*b*in Equation 1) than the other two reduction levels. This meant that the observers estimated the target object to be closer than it was under severe acuity reduction (1.55 logMAR), but not under mild and moderate reduction (0.95 and 1.15 logMAR). These results showed that the baseline depth estimates in the three simulated acuity loss conditions had low accuracy, with a compressive scale bias, a negative offset bias, and substantial variability around the regression line.

*t*= 10.3,

*p*< 0.001; moderate,

*t*= 10.1,

*p*< 0.001; and severe,

*t*= 9.8,

*p*< 0.001. The value of the slopes ranged from 0.70 to 0.82.

*t*= 7.23,

*p*< 0.001; moderate,

*t*= 6.7,

*p*< 0.001; and severe,

*t*= 7.8,

*p*< 0.001. Under mild and moderate acuity reduction, the regression slope in the lateral displacement condition was still lower than that in the lateral continuous motion condition: mild,

*t*= 3.6,

*p*=.002; and moderate,

*t*= 4.0,

*p*< 0.001. However, that difference became insignificant under severe acuity reduction.

*a*in Equation 1, representing the scale bias) was roughly the same in all three blur levels and fell in the same range of value as the regression slope found in the baseline condition with normal-acuity observers. For more severe acuity reduction, offset bias (coefficient

*b*in Equation 1) becomes more negative, which leaves room for the effect of expansive optic flow to show. However, in general, the change in acuity levels did not have a substantial effect on depth perception accuracy in the static viewing condition. This result was consistent with the findings of Tarampi, Creem-Regehr, and Thompson (2010), where participants with normal acuity and participants wearing blur goggles showed the same scale bias in a depth matching task. The reason behind this finding might be that the two pictorial cues in the stimuli—the relative size and the angle of declination—only involve low spatial frequency features in the image, which are the wall–floor boundary and the object contour. These features may be accessible to observers with normal or reduced acuity. This result is consistent with the findings of Rand, Tarampi, Creem-Regehr, and Thompson (2011) and Rand, Tarampi, Creem-Regehr, and Thompson (2012), who found that the angle of declination is a robust depth cue for observers with reduced acuity.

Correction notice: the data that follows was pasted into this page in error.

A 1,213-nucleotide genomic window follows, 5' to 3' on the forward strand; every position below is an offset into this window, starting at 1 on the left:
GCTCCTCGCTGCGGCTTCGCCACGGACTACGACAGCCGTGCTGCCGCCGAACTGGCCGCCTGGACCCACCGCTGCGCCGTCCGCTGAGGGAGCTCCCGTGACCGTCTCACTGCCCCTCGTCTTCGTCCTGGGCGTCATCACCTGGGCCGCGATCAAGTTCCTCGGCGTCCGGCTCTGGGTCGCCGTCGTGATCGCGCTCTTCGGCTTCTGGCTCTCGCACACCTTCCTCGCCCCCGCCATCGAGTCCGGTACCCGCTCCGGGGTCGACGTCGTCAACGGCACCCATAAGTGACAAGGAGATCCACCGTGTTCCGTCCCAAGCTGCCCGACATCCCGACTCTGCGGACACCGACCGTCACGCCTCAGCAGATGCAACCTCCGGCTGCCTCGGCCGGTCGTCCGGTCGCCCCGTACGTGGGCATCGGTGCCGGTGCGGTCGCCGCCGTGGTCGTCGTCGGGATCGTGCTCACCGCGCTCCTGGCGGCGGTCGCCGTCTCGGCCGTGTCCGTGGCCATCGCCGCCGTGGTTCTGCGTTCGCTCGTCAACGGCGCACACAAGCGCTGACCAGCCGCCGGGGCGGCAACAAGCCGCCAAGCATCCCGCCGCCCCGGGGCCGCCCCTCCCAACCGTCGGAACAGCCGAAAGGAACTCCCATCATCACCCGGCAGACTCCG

*Investigative Ophthalmology and Visual Science,*54(1), 288–294, https://doi.org/10.1167/iovs.110461. [CrossRef]

*Blender - A 3D modelling and rendering package.*(Patent No). Retrieved from, http://www.blender.org.

*Cognitive Neurodynamics,*14(2), 155–168, https://doi.org/10.1007/s11571-019-09563-8. [CrossRef] [PubMed]

*Journal of Experimental Psychology: Human Perception and Performance*, 21(3), 679–699. [PubMed]

*Behavioural Brain Research*, 14(1), 29–39, https://doi.org/10.1016/0166-4328(84)90017-2. [CrossRef] [PubMed]

*Perception,*40(1), 39–49, https://doi.org/10.1068/p6868. [CrossRef] [PubMed]

*Perception,*26, 1529–1538. [PubMed]

*Progress in Retinal Research,*9, 273–336, https://doi.org/10.1016/0278-4327(90)90009-7.

*Nature,*293, 293–204.

*Journal of Statistical Software*, 69(1), 1–33, https://doi.org/10.18637/jss.v069.i01.

*Investigative Ophthalmology & Visual Science,*60, 1051–1051.

*Proceedings of the Royal Society of London. Series B, Biological Sciences,*208, 385–397. [PubMed]

*Eye,*9(3), 333–336, https://doi.org/10.1038/eye.1995.64.

*Journal of Vision,*10(10), 5, https://doi.org/10.1167/10.10.5. [PubMed]

*BMJ Open Ophthalmology,*3(1), e000076, https://doi.org/10.1136/bmjophth-2017-000076. [PubMed]

*Optometry and Vision Science,*90(10), 1119–1127, www.optvissci.com.

*Journal of Experimental Psychology: Human Perception and Performance,*34(6), 1353–1371. [PubMed]

*Behavior Research Methods,*51, 195–203, https://doi.org/10.3758/s13428-018-0119y. [PubMed]

*R: A language and environment for statistical computing*. Vienna, Austria: R Foundation for Statistical Computing, Available from https://www.R-project.org/.

*Perception,*40(2), 143–154. [PubMed]

*Seeing and Perceiving*, 25(5), 425–447, https://doi.org/10.1163/187847611X620946. [PubMed]

*Attention, Perception, and Psychophysics,*84(3), 878–898, https://doi.org/10.3758/s13414-021-02402-1.

*Perception,*8, 125–134. [PubMed]

*Vision Research,*22, 261–270, https://doi.org/10.1016/0046989(82)90126-2. [PubMed]

*Journal of Vision,*19(14), 1–15, https://doi.org/10.1167/19.14.20.

*Annual Review of Psychology,*41, 635–658, www.annualreviews.org. [PubMed]

*Spatial Vision,*7, 35–75. [PubMed]

*Perception,*35(1), 9–24, https://doi.org/10.1068/p5399. [PubMed]

*Optometry and Vision Science,*98(4), 310–325, https://doi.org/10.1097/OPX.0000000000001672.

*Attention, Perception, and Psychophysics,*72(1), 23–27, https://doi.org/10.3758/APP.72.1.23.

*Journal of Experimental Psychology; Human Perception and Performance,*37, (3), 865–876.

*Perception & Psychophysics*, 57(2), 231–245. [PubMed]

*Psychological Bulletin,*138(6), 1172–1217, https://doi.org/10.1037/a0029333. [PubMed]

*Investigative Ophthalmology and Visual Science,*61(6), 40, https://doi.org/10.1167/IOVS.61.6.40.

*Perception & Psychophysics,*41, 53–59. [PubMed]

*Journal of Vision,*11(9), 1–21, https://doi.org/10.1167/11.9.13.